Philosophy for Life: An Interview With Jules Evans

How did your to philosophy journey begin? What sparked your interest in Stoicism and philosophy as a way of life–or as you put it for life? If we understand correctly, you discovered it after struggling with some issues on your own in your adolescence?

I think I read Marcus Aurelius at school. Then, when I was 21, I was suffering from post-traumatic stress disorder and social anxiety brought on by some bad drug experiences. I suffered from that from 17 to 21, five pretty rough years. I eventually went to Cognitive Behavioural Therapy support group for people suffering from social anxiety. It helped me a lot, and it also reminded me of Stoicism. A few years later, in 2007, I interviewed the two founders of CBT – Albert Ellis and Aaron Beck -and discovered they’d both been directly influenced by Stoicism. It was around then that I became interested in the revival of Stoicism, and started to interview other people who use its philosophy today.

How do you explain Stoicism to people when they ask? Does it depend on the audience?

I usually explain it through the prism of CBT, because a lot of people are already familiar with that, or I compare it to Buddhism. I emphasise three ideas: firstly, that our thoughts affect our emotions. Secondly, the wisdom of focusing on what you can control. Third, the importance of habits. Those to me are the three best ideas in Stoicism.

Do you have a daily routine that incorporates any Stoic exercises? If so, has it always been the same? And which exercises do you practice? How has it benefited you?

Not really. It helped me a lot from 21 to 27, I’d say – when I was in a crisis and needed to change myself to get out of it. I might occasionally turn to it now if I’m in a difficult stage of life, but luckily life has been a lot easier since then.

What books would you recommend that you think embody Stoic lessons or ideas but usually are not mentioned in discussions about Stoicism? Or maybe you could recommend a Stoic gem that most people haven’t read?

Oh…hmmm… well there are Christian mystic books that are quite influenced by Stoicism, Thomas Traherne’s Centuries of Meditation for example. There are modern takes on Stoicism, like Bertrand Russell’s Conquest of Happiness. Then there’s a lot of rich stuff in classical philosophy in general – no one reads Cicero any more but he was the most popular author of the Renaissance.

What would be the one Stoic idea or exercise that you think anyone would benefit from? What would you recommend? Feel free to suggest more.

Well, the idea that business people and sports people find most useful is to accept what’s beyond your control. We’re all control freaks, so that’s a really useful, simple idea that we need to keep reminding ourselves of.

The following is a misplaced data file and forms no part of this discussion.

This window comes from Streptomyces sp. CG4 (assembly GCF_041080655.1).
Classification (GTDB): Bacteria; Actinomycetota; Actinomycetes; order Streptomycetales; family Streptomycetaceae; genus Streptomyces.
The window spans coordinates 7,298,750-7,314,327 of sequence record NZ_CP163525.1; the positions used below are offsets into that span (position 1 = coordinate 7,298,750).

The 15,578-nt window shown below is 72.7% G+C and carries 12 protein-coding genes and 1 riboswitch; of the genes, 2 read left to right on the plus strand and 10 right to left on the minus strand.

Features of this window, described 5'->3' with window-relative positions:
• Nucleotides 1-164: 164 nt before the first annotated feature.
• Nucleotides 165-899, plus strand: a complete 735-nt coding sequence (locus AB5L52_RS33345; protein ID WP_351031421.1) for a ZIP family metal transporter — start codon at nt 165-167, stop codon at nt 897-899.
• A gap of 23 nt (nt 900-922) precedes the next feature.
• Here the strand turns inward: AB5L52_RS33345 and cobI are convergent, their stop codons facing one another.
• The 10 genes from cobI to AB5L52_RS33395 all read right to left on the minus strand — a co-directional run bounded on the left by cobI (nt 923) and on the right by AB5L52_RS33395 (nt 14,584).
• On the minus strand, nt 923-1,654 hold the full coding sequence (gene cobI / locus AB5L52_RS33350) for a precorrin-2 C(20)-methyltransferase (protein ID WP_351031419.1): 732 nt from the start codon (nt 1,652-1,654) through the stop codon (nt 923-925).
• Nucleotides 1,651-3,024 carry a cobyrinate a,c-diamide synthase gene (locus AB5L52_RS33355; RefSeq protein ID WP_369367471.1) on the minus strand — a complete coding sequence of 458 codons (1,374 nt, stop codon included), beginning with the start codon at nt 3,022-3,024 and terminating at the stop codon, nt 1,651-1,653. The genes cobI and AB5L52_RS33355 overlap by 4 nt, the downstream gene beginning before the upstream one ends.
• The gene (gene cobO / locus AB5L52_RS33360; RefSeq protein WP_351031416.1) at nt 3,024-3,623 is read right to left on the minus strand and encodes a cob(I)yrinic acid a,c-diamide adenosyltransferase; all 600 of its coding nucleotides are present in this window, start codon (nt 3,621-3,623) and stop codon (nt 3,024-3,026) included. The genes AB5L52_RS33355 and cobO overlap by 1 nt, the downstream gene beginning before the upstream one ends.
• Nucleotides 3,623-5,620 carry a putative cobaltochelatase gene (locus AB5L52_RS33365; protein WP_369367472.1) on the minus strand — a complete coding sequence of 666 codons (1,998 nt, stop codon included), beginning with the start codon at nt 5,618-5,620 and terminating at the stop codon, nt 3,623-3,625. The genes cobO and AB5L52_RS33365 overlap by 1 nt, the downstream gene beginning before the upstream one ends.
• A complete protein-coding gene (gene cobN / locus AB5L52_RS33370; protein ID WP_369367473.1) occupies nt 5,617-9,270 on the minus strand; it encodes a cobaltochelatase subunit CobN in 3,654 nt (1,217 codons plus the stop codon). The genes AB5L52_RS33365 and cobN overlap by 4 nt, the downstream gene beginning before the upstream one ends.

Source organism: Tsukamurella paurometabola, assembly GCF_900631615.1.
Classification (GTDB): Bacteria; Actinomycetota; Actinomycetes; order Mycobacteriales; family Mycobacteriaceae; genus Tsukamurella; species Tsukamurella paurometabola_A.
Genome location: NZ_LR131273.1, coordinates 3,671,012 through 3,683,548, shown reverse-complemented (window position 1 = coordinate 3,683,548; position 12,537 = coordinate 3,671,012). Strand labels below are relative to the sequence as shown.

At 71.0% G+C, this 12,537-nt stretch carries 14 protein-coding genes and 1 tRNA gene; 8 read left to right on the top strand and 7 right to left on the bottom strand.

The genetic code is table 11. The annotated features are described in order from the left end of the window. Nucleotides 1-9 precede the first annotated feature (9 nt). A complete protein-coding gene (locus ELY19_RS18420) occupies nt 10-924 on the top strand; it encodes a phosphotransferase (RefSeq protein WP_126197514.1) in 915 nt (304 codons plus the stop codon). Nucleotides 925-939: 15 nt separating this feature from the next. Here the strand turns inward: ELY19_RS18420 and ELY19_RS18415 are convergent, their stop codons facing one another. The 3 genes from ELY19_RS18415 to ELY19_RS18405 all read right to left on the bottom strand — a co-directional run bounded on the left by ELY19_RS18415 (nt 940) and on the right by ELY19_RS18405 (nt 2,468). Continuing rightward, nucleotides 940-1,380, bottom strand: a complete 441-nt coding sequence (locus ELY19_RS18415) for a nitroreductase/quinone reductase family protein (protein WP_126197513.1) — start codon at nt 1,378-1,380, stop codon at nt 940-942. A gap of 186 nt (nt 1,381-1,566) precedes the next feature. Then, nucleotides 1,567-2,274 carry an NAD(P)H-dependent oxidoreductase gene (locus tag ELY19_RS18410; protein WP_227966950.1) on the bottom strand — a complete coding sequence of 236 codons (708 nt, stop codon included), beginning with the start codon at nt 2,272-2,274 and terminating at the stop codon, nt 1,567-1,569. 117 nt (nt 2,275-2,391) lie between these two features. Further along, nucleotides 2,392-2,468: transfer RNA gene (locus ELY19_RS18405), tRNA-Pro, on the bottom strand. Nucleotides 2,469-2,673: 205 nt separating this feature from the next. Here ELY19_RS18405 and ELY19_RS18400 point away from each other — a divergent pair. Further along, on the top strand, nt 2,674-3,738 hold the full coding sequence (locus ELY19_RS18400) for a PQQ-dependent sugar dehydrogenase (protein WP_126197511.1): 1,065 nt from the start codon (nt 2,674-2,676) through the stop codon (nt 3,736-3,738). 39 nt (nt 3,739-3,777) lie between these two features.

Do you have a favorite stoic quote?

This one from Seneca inspired me when I was writing Philosophy for Life: ‘you are retained as counsel for unhappy mankind. You have promised to help those in peril by sea, those in captivity, the sick and the needy, and those whose heads are under the poised axe. Whither are you straying? What are you doing?’ I think a lot of academics could do with a reminder of that.

From what we’ve read, you feel like there is something missing from Stoic philosophy that you’ve tried to find by studying other schools and are beginning to write about. Can you tell us about that? Does that mean you would identify as a Stoic?

Well, there’s a lot missing from Stoicism. Humour, for one, a sense of the absurd. They didn’t have much sense of the power of the arts, imagination, music, dance, poetry. ‘There isn’t much dancing in Greek philosophy’ as Jean Vanier said when I interviewed him. It can overemphasise self-reliance and under emphasise the importance of friendship. Stoics can be Puritans, which I’m definitely not. In general it can overemphasise rationalism and miss out all the importance of non-rational ways of knowing like ecstatic states, which involve the body more. I don’t think rationalism is the last word in consciousness. Stoics often seem quite prickly, cold, pedantic personalities which they hide behind a stiff veneer of rationalism. I think it’s too rule-based – Massimo Pigliucci wrote the other day of the ‘algorithm of Stoicism’ – I don’t see life as something best approached with an algorithm, though I think that’s why Stoicism appeals to computer programmers. No, I don’t identify as a Stoic anymore, but I think there are Stoic techniques that everyone could benefit from knowing and practicing.